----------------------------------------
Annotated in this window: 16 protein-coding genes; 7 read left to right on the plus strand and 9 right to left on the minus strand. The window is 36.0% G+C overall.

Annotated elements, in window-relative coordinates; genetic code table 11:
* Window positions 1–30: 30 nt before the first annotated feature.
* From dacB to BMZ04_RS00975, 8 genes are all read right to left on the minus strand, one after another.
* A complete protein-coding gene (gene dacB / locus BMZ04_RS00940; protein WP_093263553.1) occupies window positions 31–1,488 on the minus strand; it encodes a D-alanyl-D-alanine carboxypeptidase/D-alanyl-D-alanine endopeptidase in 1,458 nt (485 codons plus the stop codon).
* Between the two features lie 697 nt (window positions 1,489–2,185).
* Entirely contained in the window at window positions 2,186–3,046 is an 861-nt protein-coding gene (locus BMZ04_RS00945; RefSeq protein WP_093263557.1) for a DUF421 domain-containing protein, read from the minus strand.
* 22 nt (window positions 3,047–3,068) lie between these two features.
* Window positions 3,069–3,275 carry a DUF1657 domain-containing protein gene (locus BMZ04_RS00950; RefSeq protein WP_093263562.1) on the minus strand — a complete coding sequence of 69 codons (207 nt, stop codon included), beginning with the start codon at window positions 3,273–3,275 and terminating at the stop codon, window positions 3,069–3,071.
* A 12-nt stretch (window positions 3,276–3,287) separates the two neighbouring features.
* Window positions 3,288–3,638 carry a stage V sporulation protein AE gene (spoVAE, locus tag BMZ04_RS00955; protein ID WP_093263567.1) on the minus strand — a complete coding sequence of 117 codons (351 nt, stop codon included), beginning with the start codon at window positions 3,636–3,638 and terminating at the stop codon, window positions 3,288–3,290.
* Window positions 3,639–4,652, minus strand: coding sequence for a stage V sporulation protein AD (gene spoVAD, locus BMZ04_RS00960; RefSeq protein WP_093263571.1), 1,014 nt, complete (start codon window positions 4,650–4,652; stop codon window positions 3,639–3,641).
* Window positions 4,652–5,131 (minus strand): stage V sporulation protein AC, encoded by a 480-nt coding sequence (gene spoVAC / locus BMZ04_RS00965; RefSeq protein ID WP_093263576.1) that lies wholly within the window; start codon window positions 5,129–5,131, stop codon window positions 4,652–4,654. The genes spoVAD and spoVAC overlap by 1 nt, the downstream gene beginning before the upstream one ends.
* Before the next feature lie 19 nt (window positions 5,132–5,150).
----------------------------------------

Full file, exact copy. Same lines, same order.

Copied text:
Annotated in this window: 16 protein-coding genes; 7 read left to right on the plus strand and 9 right to left on the minus strand. The window is 36.0% G+C overall.

Annotated elements, in window-relative coordinates; genetic code table 11:
* Window positions 1–30: 30 nt before the first annotated feature.
* From dacB to BMZ04_RS00975, 8 genes are all read right to left on the minus strand, one after another.
* A complete protein-coding gene (gene dacB / locus BMZ04_RS00940; protein WP_093263553.1) occupies window positions 31–1,488 on the minus strand; it encodes a D-alanyl-D-alanine carboxypeptidase/D-alanyl-D-alanine endopeptidase in 1,458 nt (485 codons plus the stop codon).
* Between the two features lie 697 nt (window positions 1,489–2,185).
* Entirely contained in the window at window positions 2,186–3,046 is an 861-nt protein-coding gene (locus BMZ04_RS00945; RefSeq protein WP_093263557.1) for a DUF421 domain-containing protein, read from the minus strand.
* 22 nt (window positions 3,047–3,068) lie between these two features.
* Window positions 3,069–3,275 carry a DUF1657 domain-containing protein gene (locus BMZ04_RS00950; RefSeq protein WP_093263562.1) on the minus strand — a complete coding sequence of 69 codons (207 nt, stop codon included), beginning with the start codon at window positions 3,273–3,275 and terminating at the stop codon, window positions 3,069–3,071.
* A 12-nt stretch (window positions 3,276–3,287) separates the two neighbouring features.
* Window positions 3,288–3,638 carry a stage V sporulation protein AE gene (spoVAE, locus tag BMZ04_RS00955; protein ID WP_093263567.1) on the minus strand — a complete coding sequence of 117 codons (351 nt, stop codon included), beginning with the start codon at window positions 3,636–3,638 and terminating at the stop codon, window positions 3,288–3,290.
* Window positions 3,639–4,652, minus strand: coding sequence for a stage V sporulation protein AD (gene spoVAD, locus BMZ04_RS00960; RefSeq protein WP_093263571.1), 1,014 nt, complete (start codon window positions 4,650–4,652; stop codon window positions 3,639–3,641).
* Window positions 4,652–5,131 (minus strand): stage V sporulation protein AC, encoded by a 480-nt coding sequence (gene spoVAC / locus BMZ04_RS00965; RefSeq protein ID WP_093263576.1) that lies wholly within the window; start codon window positions 5,129–5,131, stop codon window positions 4,652–4,654. The genes spoVAD and spoVAC overlap by 1 nt, the downstream gene beginning before the upstream one ends.
* Before the next feature lie 19 nt (window positions 5,132–5,150).